Profile: Asif Ali Zardari
- 2 May 2013
- From the section Asia
Asif Ali Zardari is one of Pakistan's most controversial political figures who survived a series of personal and political setbacks to gain the presidency.
His is the first elected government in Pakistan to serve a full term.
But since taking the helm in September 2008, Mr Zardari has presided over an increasingly fragile country, a growing militant threat, a turbulent relationship with the US, an uneasy relationship with the military and nationwide flooding.
Furthermore a separatist insurgency in the south-west has not eased, and both the economy and the energy situation have worsened.
In May 2011 he had to cope with the fall-out in Pakistan of the killing by US special forces of al-Qaeda leader Osama Bin Laden in the town of Abbottabad.
Recriminations over the killings reflected the traditionally poor relations between his Pakistan People's Party (PPP) and the army as well as tenser relations with Washington, already strained because of continued US drone strikes against militant targets in the north-west of his country.
The fall-out from Bin Laden's death exposed the uneasy relationship between the PPP and Pakistan's military and intelligence services in the governance of the country.
During his period in power, Pakistan was hit by numerous suicide bombings - some directed against military and political targets and some more sectarian in nature. Because of militant attacks, the PPP has been all but unable to campaign for the general elections due on 11 May.
Among the many opponents ranged against him are some of the country's most popular politicians, including former PM Nawaz Sharif and more recently former cricketer and Movement for Justice party leader Imran Khan.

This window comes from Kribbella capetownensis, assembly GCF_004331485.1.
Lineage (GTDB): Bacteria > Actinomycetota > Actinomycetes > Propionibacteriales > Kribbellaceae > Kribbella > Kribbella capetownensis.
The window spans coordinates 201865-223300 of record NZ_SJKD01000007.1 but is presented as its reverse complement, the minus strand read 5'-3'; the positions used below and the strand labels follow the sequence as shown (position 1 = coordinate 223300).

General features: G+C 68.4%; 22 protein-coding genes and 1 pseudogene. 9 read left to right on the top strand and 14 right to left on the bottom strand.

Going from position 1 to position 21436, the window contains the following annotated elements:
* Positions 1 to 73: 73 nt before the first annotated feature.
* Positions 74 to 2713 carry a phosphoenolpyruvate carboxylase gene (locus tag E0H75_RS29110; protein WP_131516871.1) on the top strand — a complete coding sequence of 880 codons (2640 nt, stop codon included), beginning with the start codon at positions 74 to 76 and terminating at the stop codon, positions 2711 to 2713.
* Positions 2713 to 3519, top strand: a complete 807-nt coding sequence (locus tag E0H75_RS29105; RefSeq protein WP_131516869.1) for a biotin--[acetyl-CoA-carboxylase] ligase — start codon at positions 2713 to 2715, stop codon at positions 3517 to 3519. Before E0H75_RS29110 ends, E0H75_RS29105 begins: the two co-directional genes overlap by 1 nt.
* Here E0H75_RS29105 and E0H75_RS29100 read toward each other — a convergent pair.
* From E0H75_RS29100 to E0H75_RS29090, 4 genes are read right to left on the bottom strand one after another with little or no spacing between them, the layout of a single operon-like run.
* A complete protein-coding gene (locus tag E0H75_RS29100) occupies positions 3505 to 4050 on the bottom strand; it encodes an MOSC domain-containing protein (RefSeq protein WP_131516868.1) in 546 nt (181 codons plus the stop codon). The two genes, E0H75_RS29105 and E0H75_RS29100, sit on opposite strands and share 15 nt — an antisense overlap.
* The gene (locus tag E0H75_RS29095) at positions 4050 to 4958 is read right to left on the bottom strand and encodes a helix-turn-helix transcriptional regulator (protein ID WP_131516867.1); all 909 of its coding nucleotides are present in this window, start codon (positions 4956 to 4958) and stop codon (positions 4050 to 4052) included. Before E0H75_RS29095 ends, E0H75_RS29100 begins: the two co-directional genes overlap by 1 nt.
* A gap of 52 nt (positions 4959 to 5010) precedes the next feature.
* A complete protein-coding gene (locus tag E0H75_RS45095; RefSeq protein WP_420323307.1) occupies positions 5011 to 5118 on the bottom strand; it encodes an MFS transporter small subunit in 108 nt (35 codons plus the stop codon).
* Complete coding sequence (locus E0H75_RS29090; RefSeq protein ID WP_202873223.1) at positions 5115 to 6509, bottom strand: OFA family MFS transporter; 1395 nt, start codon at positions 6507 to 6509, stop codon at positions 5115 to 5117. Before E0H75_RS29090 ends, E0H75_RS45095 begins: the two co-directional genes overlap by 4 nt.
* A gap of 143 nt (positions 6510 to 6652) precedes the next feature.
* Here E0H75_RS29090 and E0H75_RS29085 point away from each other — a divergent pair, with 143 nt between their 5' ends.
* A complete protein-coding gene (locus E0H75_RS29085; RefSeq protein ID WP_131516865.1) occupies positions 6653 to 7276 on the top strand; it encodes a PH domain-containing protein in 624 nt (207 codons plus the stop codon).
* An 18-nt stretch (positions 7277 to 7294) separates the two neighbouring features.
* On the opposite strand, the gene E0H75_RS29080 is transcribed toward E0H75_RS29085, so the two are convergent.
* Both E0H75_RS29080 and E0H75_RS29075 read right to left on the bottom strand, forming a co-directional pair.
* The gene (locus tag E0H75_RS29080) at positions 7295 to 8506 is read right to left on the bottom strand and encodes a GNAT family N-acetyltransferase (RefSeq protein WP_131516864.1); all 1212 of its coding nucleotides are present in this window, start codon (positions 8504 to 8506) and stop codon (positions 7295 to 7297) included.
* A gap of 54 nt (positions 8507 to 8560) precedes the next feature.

Both have been critical of President Zardari's support for the US and Nato in the battle against Taliban militants in Afghanistan.
Yet in spite of the wide array of problems he faces, President Zardari has remained doggedly in position - outlasting Prime Minister Yousuf Raza Gilani who in 2012 was forced out of office after the Supreme Court convicted him of contempt for failing to pursue a corruption case against the president.
Mr Zardari's mercurial career has taken many a dramatic turn since his marriage in December 1987 to the charismatic former Prime Minister Benazir Bhutto.
He was thrust into the centre of politics when Ms Bhutto was assassinated 20 years later.
Since then and now his career has veered from being imprisoned for corruption - complaining that he was tortured when behind bars - to taking the country's top job by leading the PPP to victory in general elections after his wife's death.
Perhaps the high point of his political life came in 2008 when he played a pivotal role with former political enemies to force President Pervez Musharraf to resign.
But he has also been the subject of unfavourable scrutiny - in 2010 he was widely criticised for visiting Europe at the height of some of the worst floods to hit Pakistan in recent years.
In November 2011 he was dealt another blow by the resignation of Pakistan's ambassador to the US, Husain Haqqani.